Date created: 14/4/07 Last modified:14/4/07 Maintained by: John Quiggin John Quiggin
8 June 2006
In public debate, two steps forward for one step back is probably the most that can be hoped for, and that’s what we’ve seen in the recent debate over infrastructure policy.
One big step forward has been the long-overdue recognition by state governments that public debt is a useful instrument of policy, not a sign of economic and moral failure.
The Cross City Tunnel fiasco, and the mishandling of upfront cash payments, seems finally to have discredited the idea that there is a free lunch available from public–private partnerships. However the deal is packaged, it is impossible to deliver public infrastructure without taking on, or assigning to the travelling public, the associated liability to bear the cost.
As the NSW government is now finding out, it is easier to wrap such a package up than it is to unwrap it when it turns out not to deliver the goods. Unless the contracts with the Cross City Tunnel consortium are simply repudiated, as Opposition Leader Peter Debnam has suggested, it is likely that substantial compensation payments will be needed to extricate taxpayers from their commitments. And, as former NSW premier Jack Lang could tell Debnam, repudiation is a high-risk option. This is a case where reliance on debt finance would have been far more sensible.
The other big issue of the past week, Snowy Hydro, was more of a mixed bag. The ultimate decision was the right one because, as Bob Officer observed in the Australian Financial Review, no one had given any serious thought to the way in which Snowy Hydro’s poorly specified water rights would be sorted out in relation to the National Water Initiative.
But the debate surrounding the proposal revealed the continuing appeal of the ‘pot of gold’ theory of asset sales, notably to the advocates of the sale, many of whom regard themselves as economic rationalists. When the deal fell over, commentators referred to the loss of a ‘war chest’ the Bracks government might have used to fight the forthcoming election campaign. The very terminology is redolent of the eighteenth century ideology of mercantilism, definitively refuted by Adam Smith in The Wealth of Nations.
The mercantilists believed that governments should try to pile up gold, for example by promoting exports and discouraging imports, and that the resulting hoard would provide finance for fighting wars (the main activity of governments at that time). Smith pointed out that what mattered was not access to a pile of cash, but the productive capacity of the assets on which the government could draw, through taxation or direct ownership. His analysis is just as relevant today.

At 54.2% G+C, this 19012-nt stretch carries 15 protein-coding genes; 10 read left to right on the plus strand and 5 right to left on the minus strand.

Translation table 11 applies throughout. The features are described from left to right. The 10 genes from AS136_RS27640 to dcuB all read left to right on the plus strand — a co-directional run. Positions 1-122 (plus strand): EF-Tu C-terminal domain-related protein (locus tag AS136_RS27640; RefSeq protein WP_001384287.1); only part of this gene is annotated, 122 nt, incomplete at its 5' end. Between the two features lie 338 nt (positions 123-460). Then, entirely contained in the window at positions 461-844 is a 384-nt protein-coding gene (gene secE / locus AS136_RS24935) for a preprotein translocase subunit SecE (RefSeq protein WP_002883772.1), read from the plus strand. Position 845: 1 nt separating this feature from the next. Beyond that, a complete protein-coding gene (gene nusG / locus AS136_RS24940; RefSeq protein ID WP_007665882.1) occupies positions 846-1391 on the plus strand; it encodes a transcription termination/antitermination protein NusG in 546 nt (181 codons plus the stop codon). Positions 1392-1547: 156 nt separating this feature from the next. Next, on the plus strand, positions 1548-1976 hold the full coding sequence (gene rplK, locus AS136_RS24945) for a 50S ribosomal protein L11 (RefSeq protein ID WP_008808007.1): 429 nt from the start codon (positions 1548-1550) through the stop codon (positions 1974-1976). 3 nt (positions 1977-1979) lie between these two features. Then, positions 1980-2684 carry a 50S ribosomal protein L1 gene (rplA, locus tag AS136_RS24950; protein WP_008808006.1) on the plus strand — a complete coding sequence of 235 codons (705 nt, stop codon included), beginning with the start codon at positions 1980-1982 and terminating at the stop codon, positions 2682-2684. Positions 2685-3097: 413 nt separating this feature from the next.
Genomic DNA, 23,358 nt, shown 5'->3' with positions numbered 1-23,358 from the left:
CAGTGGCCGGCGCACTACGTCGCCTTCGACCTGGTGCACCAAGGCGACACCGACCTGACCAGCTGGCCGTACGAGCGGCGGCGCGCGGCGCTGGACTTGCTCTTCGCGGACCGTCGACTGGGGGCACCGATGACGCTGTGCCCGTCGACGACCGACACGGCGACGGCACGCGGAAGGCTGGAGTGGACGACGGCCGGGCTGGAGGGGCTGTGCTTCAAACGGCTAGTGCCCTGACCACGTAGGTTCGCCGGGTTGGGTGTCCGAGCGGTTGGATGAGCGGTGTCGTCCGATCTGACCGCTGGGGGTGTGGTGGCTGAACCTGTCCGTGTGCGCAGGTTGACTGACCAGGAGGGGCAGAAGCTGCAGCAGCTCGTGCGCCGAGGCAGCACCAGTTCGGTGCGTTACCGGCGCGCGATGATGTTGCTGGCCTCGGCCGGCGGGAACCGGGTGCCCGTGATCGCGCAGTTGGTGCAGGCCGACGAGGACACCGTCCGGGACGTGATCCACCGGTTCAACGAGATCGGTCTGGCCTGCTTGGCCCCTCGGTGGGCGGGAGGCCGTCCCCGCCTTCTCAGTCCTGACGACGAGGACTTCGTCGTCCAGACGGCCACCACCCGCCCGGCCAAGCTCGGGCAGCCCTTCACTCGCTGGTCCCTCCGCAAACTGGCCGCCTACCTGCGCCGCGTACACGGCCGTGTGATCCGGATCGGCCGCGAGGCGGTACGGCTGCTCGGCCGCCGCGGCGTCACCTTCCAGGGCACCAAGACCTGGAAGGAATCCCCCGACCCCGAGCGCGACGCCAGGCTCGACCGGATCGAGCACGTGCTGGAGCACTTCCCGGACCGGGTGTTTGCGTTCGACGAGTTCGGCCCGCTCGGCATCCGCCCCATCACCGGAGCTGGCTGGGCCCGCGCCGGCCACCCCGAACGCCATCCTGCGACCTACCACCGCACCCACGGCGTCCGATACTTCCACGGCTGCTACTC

Other supporters of the proposal, including the state governments concerned, complained about the government having capital ‘locked up’ in Snowy Hydro that could be used to fund schools and hospitals. This is nonsense. Snowy Hydro is an income-generating asset. Assuming that its market value is equal to the value of future returns, its sale would make no difference to the net worth of its owners.
In practice, the absurd restrictions on shareholdings imposed by the political process would probably have meant that the sale price was below market value. Such a fire sale would have made schools and hospitals less affordable, not more.
What matters here is not cash flow or debt, but the net worth of the public sector as a whole, and the balance between long-term inflows of revenue and requirements for expenditure and debt service.
There is a place in public finance for both debt and equity. Similarly, there is a place in infrastructure for a range of ownership structures, including full public ownership, private ownership and various mixtures of the two.
The appropriate balance depends on many different factors, including regulatory frameworks, the willingness or otherwise of private investors to bear equity risk and the capacity of governments to manage long-term contractual relationships. We will do a better job in striking this balance when the obsession with reducing debt is replaced with a careful analysis of the fiscal position as a whole.
The debate over the last couple of weeks has shown some progress in understanding of these issues, but it has also demonstrated the continued power of fallacious arguments about debt. Still, two steps forward and one back is better than no movement at all.John Quiggin is an ARC Federation Fellow in Economics and Political Science at the University of Queensland.
John Quiggin is an Australian Research Council Federation Fellow in Economics and Political Science at the University of Queensland.
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